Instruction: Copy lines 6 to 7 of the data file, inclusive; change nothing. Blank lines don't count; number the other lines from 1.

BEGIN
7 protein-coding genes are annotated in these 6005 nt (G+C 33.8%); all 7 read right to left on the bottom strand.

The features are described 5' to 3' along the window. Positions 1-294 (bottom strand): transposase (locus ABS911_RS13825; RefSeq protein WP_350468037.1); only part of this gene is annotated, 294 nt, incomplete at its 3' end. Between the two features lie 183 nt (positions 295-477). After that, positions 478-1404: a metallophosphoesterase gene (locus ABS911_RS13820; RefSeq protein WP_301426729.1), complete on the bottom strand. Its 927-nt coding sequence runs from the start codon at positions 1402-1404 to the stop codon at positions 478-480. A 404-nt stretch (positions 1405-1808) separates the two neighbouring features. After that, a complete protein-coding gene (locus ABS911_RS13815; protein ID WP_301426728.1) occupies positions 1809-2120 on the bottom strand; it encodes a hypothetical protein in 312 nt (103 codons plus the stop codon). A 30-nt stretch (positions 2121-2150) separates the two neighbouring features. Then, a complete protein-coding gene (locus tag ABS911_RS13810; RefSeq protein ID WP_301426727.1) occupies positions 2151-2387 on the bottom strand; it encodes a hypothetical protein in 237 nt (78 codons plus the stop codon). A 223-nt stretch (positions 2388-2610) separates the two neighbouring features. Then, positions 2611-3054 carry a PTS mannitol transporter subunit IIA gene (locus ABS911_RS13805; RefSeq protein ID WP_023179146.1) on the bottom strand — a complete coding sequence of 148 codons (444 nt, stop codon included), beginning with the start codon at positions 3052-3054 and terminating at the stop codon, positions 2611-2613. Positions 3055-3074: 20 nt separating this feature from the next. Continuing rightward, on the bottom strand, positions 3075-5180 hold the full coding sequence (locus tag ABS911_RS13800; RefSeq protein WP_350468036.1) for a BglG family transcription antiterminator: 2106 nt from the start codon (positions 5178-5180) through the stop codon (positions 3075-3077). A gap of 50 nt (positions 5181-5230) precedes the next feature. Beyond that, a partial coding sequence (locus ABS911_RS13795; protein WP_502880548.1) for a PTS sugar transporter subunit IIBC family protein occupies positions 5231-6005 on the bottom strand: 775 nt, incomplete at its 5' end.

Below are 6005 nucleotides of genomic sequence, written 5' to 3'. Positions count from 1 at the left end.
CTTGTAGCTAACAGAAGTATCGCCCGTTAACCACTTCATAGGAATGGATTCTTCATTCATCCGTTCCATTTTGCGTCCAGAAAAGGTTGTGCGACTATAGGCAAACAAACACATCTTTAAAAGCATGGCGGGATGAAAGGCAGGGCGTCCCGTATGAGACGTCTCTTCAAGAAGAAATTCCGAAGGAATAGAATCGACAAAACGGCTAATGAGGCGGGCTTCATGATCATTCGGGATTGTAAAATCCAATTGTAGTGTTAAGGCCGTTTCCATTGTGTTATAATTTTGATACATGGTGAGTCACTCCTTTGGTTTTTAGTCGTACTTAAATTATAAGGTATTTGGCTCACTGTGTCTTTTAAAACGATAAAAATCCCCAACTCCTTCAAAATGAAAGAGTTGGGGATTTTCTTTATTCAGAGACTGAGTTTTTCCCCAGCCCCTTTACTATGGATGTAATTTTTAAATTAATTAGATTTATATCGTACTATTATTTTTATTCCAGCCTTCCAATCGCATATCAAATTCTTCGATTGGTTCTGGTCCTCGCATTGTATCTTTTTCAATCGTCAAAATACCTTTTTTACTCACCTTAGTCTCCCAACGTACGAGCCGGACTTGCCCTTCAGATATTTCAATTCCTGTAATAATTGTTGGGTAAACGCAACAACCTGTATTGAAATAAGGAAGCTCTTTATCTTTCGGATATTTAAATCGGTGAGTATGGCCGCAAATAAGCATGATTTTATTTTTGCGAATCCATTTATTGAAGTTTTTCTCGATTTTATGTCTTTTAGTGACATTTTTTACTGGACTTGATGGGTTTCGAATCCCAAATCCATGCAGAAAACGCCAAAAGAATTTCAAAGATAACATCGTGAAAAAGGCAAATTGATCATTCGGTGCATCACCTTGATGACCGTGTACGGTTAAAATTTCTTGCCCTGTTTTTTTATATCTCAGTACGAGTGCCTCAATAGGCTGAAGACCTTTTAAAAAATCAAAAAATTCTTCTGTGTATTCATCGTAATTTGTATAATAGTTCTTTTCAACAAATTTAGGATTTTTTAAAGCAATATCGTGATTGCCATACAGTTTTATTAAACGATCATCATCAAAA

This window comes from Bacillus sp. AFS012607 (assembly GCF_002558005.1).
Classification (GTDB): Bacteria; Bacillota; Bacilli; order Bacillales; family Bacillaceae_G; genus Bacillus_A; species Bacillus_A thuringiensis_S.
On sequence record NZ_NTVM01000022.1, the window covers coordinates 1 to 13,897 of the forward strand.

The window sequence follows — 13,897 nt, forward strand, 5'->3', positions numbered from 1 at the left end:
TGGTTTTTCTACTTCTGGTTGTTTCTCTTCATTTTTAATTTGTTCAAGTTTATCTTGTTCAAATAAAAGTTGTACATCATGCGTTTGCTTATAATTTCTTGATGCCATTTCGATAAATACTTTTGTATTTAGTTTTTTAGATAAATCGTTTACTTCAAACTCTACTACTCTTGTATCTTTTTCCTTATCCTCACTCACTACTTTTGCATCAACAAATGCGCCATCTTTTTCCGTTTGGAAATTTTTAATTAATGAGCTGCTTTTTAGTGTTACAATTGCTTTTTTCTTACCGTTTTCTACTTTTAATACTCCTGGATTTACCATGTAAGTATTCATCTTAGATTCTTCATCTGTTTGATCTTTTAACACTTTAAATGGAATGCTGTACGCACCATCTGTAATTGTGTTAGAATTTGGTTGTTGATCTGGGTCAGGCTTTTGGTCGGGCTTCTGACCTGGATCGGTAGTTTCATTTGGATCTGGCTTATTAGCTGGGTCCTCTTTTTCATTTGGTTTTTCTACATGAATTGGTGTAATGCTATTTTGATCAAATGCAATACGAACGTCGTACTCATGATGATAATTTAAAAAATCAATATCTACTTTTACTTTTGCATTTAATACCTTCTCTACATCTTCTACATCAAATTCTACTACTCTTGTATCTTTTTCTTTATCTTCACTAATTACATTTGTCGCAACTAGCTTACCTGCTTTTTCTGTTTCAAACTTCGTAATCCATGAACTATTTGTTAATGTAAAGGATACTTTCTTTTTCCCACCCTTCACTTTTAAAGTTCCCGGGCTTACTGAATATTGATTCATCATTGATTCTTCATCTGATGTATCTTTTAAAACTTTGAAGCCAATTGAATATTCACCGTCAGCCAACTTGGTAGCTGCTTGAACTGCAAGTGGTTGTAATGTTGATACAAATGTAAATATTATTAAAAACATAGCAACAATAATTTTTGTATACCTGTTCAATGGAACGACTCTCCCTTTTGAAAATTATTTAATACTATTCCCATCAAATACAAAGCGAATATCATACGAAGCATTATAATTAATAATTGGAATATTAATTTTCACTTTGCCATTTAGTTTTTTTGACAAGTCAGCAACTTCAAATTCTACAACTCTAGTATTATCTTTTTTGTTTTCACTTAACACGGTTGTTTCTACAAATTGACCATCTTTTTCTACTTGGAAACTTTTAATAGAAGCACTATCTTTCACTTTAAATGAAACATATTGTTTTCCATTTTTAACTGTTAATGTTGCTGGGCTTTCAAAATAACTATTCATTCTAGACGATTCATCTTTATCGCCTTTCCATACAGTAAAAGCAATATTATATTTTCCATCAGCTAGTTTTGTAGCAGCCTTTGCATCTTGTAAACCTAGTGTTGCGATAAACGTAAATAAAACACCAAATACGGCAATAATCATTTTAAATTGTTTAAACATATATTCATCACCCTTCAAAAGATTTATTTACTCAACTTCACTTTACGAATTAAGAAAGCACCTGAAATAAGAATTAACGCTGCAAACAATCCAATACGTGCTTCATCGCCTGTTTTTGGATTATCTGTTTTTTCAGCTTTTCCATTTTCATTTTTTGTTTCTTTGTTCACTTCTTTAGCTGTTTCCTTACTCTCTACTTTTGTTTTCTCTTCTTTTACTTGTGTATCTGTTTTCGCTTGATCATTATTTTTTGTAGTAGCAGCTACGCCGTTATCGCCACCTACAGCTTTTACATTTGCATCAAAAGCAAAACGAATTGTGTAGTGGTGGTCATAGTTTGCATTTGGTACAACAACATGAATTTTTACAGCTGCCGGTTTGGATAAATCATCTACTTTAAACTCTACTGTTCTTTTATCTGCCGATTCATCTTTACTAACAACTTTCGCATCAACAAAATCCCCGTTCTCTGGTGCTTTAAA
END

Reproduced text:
Classification (GTDB): Bacteria; Bacillota; Bacilli; order Bacillales; family Bacillaceae_G; genus Bacillus_A; species Bacillus_A thuringiensis_S.
On sequence record NZ_NTVM01000022.1, the window covers coordinates 1 to 13,897 of the forward strand.